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A 38-year-old man presented with dyspnoea and myalgia. Examination revealed tachycardia at 115 beats per minute and oxygen saturation (SpO2) of 88% on room air. He had lower extremity muscle weakness. Motor testing revealed a bilateral ankle plantarflexion deficit graded at 3/5 on the Medical Research Council muscle scale. All nerve reflexes were normal. The patient’s medical history was unremarkable.
On admission, blood work-up revealed creatine kinase (CK) of 19.250 IU/L (n<195 IU/L), C reactive protein (CRP) of 72 mg/L (n<5 mg/L), D-dimer of 1430 ng/ mL and lymphocytopenia. CT of the lung revealed bilateral ground-glass opacities (figure 1A). PCR testing for SARS-CoV-2 was positive. The results of influenza PCR were negative. A distal lower limb MRI showed bilateral gastrocnemius oedema, compatible with bilateral myositis (figure 1B). All immunological tests looking for any forms of myositis were negative. The diagnosis of COVID-19-associated myositis and pneumonitis was established, and a 5-day course of 1000 mg intravenous methylprednisolone, hydroxychloroquine and favipiravir was started. Over 5 days, his CK and CRP levels normalised. On day 10, a clear improvement in the patient’s general condition was observed, with an SpO2 of 97% without any need for supplemental oxygen.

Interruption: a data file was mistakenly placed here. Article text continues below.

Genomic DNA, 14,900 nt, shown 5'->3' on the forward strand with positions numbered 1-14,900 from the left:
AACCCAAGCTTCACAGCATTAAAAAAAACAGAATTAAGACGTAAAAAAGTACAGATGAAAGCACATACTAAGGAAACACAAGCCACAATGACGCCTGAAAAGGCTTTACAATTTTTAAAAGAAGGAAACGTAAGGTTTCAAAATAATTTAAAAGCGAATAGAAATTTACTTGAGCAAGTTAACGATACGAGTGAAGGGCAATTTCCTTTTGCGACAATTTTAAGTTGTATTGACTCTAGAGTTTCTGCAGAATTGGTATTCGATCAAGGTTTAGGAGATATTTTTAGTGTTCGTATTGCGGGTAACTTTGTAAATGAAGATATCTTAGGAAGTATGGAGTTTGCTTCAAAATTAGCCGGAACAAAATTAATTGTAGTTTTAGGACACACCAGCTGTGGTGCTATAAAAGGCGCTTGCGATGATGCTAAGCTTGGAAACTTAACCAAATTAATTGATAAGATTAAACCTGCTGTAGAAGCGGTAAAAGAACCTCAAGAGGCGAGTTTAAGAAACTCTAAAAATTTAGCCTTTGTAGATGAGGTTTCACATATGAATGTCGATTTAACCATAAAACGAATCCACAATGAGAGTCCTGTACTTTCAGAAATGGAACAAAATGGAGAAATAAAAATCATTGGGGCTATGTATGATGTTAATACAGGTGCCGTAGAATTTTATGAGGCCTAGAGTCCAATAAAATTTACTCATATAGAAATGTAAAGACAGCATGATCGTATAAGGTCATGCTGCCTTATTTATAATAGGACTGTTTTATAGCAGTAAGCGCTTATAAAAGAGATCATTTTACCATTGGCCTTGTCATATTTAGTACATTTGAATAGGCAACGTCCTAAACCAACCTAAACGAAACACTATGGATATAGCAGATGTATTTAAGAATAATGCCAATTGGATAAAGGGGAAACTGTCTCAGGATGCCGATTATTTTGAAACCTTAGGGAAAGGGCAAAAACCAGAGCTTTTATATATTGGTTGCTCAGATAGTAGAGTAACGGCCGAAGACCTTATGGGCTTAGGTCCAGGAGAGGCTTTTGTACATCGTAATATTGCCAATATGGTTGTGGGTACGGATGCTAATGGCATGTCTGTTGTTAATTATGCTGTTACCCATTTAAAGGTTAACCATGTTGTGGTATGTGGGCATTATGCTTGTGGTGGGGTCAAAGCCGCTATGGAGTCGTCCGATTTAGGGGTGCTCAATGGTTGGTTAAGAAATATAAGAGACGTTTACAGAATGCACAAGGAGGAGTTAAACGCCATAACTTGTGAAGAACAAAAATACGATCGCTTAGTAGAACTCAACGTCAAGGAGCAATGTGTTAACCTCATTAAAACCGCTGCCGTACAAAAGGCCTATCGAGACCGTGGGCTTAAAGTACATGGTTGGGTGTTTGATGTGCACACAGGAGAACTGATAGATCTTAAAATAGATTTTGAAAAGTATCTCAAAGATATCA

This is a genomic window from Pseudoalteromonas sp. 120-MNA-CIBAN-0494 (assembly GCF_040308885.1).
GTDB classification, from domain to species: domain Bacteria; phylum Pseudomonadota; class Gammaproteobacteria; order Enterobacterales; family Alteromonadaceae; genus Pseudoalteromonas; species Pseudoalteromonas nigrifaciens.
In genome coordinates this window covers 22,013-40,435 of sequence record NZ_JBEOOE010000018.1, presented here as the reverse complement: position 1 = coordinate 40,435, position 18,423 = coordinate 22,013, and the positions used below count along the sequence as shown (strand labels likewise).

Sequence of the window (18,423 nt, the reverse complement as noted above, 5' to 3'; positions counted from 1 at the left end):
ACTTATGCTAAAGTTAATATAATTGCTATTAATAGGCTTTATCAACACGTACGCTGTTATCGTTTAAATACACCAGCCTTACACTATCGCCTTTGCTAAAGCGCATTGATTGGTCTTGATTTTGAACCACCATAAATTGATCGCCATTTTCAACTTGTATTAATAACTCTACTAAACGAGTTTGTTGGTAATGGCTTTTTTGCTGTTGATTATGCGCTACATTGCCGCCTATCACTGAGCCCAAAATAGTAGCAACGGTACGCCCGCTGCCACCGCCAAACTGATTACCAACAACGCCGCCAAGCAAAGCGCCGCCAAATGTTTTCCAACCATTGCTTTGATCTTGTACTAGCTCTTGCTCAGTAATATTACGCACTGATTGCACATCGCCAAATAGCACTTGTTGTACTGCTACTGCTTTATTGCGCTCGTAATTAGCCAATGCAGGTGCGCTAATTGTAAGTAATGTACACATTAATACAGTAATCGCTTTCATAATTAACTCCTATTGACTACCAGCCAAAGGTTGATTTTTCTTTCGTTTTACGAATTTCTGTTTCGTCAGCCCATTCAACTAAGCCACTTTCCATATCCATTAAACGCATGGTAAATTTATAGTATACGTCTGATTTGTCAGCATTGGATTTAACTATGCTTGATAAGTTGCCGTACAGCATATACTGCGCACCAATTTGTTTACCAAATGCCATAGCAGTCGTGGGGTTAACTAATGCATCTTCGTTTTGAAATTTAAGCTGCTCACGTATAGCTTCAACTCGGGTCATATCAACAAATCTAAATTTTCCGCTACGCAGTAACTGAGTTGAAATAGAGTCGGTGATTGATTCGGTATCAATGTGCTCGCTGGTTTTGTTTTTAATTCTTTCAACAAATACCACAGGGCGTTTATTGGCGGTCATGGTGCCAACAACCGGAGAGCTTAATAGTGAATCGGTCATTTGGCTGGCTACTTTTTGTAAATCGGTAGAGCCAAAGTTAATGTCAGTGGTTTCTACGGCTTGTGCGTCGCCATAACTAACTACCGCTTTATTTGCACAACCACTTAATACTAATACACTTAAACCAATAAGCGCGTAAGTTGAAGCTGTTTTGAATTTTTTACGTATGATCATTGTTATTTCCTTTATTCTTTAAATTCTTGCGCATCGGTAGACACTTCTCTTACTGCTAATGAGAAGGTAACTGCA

Viral infections such as influenza A and B are well-known causes of myositis.1 A study performed in patients with COVID-19 reported that about 13.7% of these patients had elevated CK levels. Muscle weakness related to COVID-19 has been reported in two patients with the MRI documentation of such myositis.2 3 We present an extremely rare case diagnosed with COVID-19-associated myositis.
Funding The authors have not declared a specific grant for this research from any funding agency in the public, commercial or not-for-profit sectors.
Competing interests None declared.
Provenance and peer review Not commissioned; internally peer reviewed.
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